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Article: Thinking Outside the Charity Box: Media Coverage of Homelessness

By Prof. Eoin Devereux, Department of Sociology.  A version of this article also appears in The European Journal of Homelessness Vol 9 No 2 December 2015

Introduction

On Christmas Day many television news programmes in Europe, and elsewhere, will routinely include a feature on how the homeless have fared that day.  Such reports, which have become a staple of contemporary journalism, follow a very predictable and sometimes highly problematic narrative.  Usually told through ‘charity’, ‘human interest’ and ‘deservedness/undeservedness’ frames; these news reports typically focus on the actions and opinions of volunteers and charitable organisations (see Devereux 1998 for an elaboration).  In contrast to reporting norms at other times in the year in which the homeless are often rendered voiceless, they occasionally include a few words from individual homeless men or women. Overall, these reports may be read as functioning to salve consciences and to reassure audiences that on Christmas Day – at the very least – all is well with the world – including the lives of the homeless.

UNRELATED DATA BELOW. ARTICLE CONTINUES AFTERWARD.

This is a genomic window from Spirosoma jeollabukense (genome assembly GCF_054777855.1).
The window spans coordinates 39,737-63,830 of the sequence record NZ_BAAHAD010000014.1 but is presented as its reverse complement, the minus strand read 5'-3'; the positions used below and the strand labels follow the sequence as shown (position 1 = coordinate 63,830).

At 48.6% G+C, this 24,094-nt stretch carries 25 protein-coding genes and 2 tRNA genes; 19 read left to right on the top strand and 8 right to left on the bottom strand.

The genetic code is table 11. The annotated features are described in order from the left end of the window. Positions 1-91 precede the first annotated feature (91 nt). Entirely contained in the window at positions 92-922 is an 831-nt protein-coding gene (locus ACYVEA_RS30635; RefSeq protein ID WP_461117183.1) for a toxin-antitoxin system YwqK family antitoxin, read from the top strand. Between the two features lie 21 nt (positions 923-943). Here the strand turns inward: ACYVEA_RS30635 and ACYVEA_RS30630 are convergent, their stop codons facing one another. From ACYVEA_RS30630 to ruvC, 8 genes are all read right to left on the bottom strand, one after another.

The sometimes obscene convention of reporters fleetingly parachuting in on the lives of some of the homeless on Christmas Day (and on Thanksgiving Day in the United States) bookends the last quarter of the calendar year in which homelessness is more likely to be visible in the media  (see Bunis et al 1996; Meert et al 2004). Even well intentioned journalists who spend a night or two on the streets and write seasonal ‘human interest’ stories which purport to be from the perspective of the homeless, may in fact serve to further circulate hackneyed well-worn understandings of homelessness which do little to challenge existing assumptions or propose long-term solutions.   The repeated use of the ‘human interest’ genre may work to make a connection between audiences and the homeless and to simplify what are often complex issues, however they are weak on explaining just exactly why homeless persists. Whatever their motivations, it is common for this uneven and sometimes even overly sentimental form of journalism to result in a short-term public response in the form of either donations or offers to volunteer.  One problem with the media’s lop-sided and narrow approach to homelessness coverage is that it begs some obvious questions: what about the homeless for the remaining months of the year? Why is homelessness commonly reported on without reference to structural causes? Can we imagine alternative ways for the mainstream media to explain homelessness more thoroughly and that will allow us to break out of coverage routines that are cyclical, predictable and largely uncritical? Although the mainstream media are not responsible for homelessness, they occupy a privileged and powerful position in influencing public knowledge concerning homelessness. It is therefore essential that we have a critical understanding of the forces that shape this form of media content which has a bearing on public understandings and beliefs.